Finding waterholes amid the arid landscape of Australia is an experience I liken to searching for, “islands of water in a sea of dry land.”
The dust trailing my Land Cruiser curls and whips away in my rear-view mirror. There’s a lot of spinifex out here. I’m on the road heading to Parnngurr (pronounced “bung ore”).
Found in Western Australia, it is one of the most remote communities remaining in Martu Country of the East Pilbara. I’m here in search of water.
Just as the water is scarce, feral camels are ubiquitous, and yet we know very little about the relationship between the two.
With the help of Kanyirninpa Jukurrpa and The Nature Conservancy, we are trying to determine how much water camels drink. A simple question you might say, but the results may be surprising.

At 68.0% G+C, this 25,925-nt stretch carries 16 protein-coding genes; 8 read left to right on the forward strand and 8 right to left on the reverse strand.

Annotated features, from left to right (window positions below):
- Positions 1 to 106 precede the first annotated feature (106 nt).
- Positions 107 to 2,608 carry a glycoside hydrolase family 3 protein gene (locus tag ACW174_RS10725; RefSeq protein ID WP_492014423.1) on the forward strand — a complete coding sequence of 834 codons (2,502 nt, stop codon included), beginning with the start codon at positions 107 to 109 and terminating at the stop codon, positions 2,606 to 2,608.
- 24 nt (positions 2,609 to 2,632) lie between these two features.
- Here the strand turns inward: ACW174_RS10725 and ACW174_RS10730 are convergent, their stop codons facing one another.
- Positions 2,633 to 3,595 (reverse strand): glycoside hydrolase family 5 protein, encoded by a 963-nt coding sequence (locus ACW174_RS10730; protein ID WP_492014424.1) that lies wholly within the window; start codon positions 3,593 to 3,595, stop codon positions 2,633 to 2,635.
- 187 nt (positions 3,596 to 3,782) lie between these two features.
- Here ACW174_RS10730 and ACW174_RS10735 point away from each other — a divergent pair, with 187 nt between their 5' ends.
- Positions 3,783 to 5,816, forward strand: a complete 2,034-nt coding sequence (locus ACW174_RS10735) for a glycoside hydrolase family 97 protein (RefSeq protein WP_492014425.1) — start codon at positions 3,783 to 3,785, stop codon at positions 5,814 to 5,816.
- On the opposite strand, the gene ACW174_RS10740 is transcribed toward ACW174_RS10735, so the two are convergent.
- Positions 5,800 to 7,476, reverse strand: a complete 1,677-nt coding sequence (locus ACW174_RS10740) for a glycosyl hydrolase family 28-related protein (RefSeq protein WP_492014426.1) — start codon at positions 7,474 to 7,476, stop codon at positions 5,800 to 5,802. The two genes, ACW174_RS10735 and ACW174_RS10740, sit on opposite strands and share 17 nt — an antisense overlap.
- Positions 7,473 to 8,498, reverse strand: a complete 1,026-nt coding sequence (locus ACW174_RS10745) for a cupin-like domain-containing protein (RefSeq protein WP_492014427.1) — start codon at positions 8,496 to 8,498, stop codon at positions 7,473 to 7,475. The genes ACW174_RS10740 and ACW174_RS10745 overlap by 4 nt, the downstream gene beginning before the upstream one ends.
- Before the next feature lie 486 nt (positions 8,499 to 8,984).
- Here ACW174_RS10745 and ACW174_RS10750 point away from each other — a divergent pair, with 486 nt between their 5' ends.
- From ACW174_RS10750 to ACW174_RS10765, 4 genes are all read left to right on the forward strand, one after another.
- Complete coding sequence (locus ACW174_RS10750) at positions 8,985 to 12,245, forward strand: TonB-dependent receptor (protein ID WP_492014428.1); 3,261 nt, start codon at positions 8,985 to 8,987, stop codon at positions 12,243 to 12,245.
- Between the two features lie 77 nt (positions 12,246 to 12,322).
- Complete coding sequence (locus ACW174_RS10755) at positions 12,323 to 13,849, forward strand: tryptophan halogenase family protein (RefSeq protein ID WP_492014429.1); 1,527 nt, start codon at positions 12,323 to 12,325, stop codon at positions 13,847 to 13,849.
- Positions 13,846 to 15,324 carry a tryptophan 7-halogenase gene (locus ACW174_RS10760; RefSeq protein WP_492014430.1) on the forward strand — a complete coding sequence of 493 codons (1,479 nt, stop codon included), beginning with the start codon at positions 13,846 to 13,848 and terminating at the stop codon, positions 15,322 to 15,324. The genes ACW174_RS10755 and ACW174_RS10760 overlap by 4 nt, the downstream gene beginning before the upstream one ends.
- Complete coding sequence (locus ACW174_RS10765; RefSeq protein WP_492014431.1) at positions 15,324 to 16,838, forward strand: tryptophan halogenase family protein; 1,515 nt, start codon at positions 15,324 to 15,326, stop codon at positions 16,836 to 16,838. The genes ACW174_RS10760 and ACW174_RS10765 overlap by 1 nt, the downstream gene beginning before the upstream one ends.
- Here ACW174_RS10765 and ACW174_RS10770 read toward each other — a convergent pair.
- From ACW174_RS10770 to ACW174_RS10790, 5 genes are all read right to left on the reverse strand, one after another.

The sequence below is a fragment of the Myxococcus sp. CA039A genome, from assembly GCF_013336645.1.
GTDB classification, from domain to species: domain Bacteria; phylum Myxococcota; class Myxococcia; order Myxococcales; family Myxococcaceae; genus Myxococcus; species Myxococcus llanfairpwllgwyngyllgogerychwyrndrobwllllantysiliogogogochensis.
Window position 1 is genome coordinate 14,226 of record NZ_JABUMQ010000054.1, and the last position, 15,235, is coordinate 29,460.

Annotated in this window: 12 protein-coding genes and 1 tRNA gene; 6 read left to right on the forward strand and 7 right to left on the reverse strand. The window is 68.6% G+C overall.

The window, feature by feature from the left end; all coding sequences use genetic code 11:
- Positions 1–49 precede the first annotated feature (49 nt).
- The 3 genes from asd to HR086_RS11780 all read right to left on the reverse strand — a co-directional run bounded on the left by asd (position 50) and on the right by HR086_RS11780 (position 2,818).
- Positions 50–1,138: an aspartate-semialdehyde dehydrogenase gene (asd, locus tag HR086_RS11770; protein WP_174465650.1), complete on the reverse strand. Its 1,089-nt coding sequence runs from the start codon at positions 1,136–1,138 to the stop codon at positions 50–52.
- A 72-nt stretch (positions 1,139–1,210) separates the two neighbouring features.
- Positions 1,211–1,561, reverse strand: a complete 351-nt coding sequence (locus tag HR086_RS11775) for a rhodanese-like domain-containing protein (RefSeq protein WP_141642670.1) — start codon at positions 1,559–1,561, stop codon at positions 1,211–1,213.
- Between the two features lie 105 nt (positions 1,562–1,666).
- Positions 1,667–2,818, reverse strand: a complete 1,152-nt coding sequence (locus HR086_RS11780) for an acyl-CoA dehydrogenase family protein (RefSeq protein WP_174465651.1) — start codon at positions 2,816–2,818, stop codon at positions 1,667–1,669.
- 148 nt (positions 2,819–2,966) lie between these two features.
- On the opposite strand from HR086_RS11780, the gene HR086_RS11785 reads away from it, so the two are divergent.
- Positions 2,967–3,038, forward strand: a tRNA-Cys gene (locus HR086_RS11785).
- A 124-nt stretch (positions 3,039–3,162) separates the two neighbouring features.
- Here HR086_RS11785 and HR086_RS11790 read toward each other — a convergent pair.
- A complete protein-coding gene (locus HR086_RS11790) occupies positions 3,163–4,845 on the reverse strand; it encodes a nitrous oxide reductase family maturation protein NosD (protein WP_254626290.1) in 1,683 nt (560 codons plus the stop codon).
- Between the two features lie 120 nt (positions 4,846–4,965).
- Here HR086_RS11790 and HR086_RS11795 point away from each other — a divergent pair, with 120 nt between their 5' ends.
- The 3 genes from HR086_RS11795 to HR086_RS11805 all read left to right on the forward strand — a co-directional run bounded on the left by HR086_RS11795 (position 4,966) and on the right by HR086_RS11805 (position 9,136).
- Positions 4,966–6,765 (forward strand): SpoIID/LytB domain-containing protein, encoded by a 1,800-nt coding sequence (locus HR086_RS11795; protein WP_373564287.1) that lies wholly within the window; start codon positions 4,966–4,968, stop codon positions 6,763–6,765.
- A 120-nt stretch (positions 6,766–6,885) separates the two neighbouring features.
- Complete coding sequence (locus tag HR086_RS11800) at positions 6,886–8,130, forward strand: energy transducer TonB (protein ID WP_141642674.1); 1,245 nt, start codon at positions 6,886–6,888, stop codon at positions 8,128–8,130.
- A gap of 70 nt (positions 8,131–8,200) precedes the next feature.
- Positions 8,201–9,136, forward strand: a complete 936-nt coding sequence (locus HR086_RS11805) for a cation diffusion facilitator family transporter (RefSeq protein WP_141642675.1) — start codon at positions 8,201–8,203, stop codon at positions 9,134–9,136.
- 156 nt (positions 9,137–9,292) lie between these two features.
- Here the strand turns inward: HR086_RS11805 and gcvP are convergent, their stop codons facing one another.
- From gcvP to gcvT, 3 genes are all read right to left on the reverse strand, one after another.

Given that there are nearly half a million feral camels roaming through the arid reaches of Australia, we are just now beginning to understand their detrimental impacts on native wildlife and how to properly control this non-native behemoth.
Using state-of-the-art data-loggers and camera traps, we are coupling data from camel presence with changes in water depth. Stay tuned for the preliminary results of this work!